Following are five reasons to develop a sales training program that have lasting benefits for your sales team and your organization.
If you are wondering where to allocate your sales training budget, you are not alone. There are as many sales training modules and methods as there are trainers and managers, and as the manager for your sales department you want to make sure that your sales training budget results in returns for the entire department. It might be helpful to consider your sales training budget in light of what you want it to do for your sales team, which can help you develop the right sales training program for your organization’s goals. Following are five reasons to develop a sales training program that have lasting benefits for your sales team and your organization.
Effectively educating prospects and clients can be hard work, which is why sales people sometimes need help developing and deploying educational tactics. The sales training budget spent in a sales training program can be repaid in the time efficiencies and increased sales numbers that your sales people realize as a result. In addition, prospects and clients who understand your offerings thoroughly are likely to make larger purchases, become repeat customers, and recommend your organization to others, which can represent an enormous return on investment for your sales training budget.
Selling is not always about selling more; sometimes it is about selling better – that is, more effectively, more efficiently, to better qualified prospects, to longer term opportunities. To encompass the entire range of potential opportunities that your sales people encounter, you may wish to allocate a portion of your sales training budget towards ensuring that your sales people have the knowledge, skills, and tools necessary to tailoring approaches to different audiences at their disposal. Otherwise, you may find that it is difficult to pivot or capture market share in key segments with a sales force that is not yet ready to pursue business where you need it most.
In an ideal world, where should your sales training budget have the biggest impact? Many managers would answer that their sales training budget should help sales people sell with an eye to expansion, in new territories on key accounts that meet quarterly and annual targets for creative generation of new business. If you need your sales people to be selling where the competition isn’t, to accounts that may require longer sales cycles or highly developed selling styles, your sales training budget can help you and your sales team arrive at that goal.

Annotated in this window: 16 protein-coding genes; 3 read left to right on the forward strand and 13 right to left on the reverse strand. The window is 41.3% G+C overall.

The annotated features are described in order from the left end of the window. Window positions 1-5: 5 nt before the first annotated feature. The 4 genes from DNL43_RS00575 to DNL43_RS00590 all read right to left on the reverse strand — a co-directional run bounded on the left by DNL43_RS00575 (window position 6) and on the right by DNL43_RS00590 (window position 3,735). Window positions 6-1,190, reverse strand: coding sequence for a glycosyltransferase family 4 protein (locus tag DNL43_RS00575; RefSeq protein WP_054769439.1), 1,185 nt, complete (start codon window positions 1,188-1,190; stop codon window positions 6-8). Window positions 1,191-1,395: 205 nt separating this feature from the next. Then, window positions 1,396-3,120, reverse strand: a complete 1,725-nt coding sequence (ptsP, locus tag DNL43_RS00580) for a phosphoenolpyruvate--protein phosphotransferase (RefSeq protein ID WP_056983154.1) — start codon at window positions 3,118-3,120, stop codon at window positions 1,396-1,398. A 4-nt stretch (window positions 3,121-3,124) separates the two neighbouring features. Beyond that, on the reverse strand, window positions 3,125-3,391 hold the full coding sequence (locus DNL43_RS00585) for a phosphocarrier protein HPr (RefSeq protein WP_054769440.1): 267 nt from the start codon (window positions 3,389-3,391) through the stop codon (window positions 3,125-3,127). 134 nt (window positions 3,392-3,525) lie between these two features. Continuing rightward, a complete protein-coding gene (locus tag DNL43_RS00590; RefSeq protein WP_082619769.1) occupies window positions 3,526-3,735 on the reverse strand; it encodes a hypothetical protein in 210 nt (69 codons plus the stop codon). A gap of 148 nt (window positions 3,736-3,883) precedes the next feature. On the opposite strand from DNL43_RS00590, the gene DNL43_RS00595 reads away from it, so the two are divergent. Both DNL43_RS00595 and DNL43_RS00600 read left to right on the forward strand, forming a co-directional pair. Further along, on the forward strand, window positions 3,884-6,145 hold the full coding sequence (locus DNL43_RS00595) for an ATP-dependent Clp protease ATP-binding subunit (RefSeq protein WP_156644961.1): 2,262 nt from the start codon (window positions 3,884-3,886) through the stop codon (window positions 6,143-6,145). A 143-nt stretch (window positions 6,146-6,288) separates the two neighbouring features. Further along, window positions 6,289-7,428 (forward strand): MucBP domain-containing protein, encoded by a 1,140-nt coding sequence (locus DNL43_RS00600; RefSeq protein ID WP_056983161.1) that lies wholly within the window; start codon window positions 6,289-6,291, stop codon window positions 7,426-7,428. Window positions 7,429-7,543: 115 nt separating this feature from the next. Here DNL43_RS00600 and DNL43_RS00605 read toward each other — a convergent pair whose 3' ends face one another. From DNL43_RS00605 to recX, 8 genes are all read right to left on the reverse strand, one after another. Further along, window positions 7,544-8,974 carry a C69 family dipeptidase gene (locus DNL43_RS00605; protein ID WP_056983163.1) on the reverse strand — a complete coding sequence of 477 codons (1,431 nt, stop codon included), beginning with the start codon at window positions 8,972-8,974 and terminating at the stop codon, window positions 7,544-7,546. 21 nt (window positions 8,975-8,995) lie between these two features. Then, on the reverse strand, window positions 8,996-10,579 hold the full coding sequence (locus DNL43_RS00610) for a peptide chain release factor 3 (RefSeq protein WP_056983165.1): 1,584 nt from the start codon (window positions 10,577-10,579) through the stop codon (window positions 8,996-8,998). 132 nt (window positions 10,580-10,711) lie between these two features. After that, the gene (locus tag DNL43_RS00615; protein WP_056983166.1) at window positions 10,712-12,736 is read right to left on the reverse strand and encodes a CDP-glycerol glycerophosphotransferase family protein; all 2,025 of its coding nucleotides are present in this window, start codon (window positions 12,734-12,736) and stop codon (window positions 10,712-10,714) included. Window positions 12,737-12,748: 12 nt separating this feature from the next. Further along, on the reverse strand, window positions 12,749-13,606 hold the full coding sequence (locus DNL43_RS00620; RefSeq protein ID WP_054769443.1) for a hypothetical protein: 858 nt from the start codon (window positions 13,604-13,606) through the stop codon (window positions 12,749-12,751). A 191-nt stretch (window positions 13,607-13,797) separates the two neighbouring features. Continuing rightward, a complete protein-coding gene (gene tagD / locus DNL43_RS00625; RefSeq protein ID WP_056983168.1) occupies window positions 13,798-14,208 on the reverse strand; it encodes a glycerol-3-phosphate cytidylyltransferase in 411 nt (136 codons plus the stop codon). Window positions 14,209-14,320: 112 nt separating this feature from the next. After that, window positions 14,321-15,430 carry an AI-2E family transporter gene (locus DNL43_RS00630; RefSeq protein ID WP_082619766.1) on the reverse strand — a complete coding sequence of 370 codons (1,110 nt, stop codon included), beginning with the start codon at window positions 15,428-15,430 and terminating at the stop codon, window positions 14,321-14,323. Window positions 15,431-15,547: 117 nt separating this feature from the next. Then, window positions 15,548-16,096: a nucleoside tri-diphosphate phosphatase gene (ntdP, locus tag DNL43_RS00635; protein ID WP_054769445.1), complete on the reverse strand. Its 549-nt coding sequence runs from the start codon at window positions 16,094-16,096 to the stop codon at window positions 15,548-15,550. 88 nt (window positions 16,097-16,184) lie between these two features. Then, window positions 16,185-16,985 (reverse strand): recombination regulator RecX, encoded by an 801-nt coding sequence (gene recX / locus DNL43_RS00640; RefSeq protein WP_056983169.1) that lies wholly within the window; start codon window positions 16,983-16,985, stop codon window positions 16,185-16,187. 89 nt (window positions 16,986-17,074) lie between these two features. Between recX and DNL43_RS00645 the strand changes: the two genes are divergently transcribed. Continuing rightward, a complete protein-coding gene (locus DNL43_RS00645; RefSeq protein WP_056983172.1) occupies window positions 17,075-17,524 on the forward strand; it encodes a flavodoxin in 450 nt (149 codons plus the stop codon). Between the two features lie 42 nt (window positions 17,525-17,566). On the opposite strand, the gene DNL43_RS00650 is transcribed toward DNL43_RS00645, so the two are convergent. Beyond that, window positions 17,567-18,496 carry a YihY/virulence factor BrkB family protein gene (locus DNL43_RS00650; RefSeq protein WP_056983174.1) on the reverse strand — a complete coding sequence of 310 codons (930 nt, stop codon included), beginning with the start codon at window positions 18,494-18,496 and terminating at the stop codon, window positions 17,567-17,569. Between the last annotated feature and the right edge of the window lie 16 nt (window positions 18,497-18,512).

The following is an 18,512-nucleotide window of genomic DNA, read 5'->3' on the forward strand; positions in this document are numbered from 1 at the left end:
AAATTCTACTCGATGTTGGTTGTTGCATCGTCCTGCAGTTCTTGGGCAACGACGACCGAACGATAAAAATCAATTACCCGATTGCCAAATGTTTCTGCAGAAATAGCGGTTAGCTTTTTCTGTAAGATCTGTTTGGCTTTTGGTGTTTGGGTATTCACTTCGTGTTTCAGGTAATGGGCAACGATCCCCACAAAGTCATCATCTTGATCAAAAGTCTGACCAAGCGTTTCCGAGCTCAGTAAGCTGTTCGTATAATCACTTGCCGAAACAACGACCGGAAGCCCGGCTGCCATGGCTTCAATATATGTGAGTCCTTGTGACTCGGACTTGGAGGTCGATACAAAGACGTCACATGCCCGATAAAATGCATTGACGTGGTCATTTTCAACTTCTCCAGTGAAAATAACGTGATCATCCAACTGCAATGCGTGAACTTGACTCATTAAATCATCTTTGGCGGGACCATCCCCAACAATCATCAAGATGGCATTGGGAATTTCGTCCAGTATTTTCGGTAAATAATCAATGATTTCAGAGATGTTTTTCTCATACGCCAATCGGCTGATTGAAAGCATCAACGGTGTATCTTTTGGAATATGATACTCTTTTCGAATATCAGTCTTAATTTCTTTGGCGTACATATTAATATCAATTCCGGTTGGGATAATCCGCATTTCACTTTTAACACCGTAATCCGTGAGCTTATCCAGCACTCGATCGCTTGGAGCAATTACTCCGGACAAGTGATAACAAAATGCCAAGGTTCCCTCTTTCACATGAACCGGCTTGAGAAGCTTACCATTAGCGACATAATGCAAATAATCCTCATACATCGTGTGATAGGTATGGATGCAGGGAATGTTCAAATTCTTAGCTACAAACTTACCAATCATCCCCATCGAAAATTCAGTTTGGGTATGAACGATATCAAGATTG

When seasonal or industry cycles bring more business to your organization, you need to be able to rely on your sales people to handle whatever comes up in the course of the day to ensure that business continues to run smoothly. This can sometimes include greater roles in customer service or marketing than your sales people are accustomed to handling. If your sales training budget includes basic training in assuming these roles as compliments to the ordinary sales role, you can be assured that your sales department is prepared to handle cyclical workloads.
Using your sales training budget to invest in the sales people who are most likely to return your investment is not only a wise decision because it can increase sales. It is also a wise decision because it can have a lasting impact on sales team morale. Your sales people want and need to feel valued, and investing in them by providing them with opportunities to expand their abilities and careers is a great way to show that you are devoted to their success. The increased morale that results from wise allocation of your sales training budget can therefore have benefits across the board.
Claire is a Western University graduate with a background in recruiting, sales and customer service. As a Recruitment Consultant, her goals are to place the best people in the right roles resulting in satisfaction for both the candidate and client.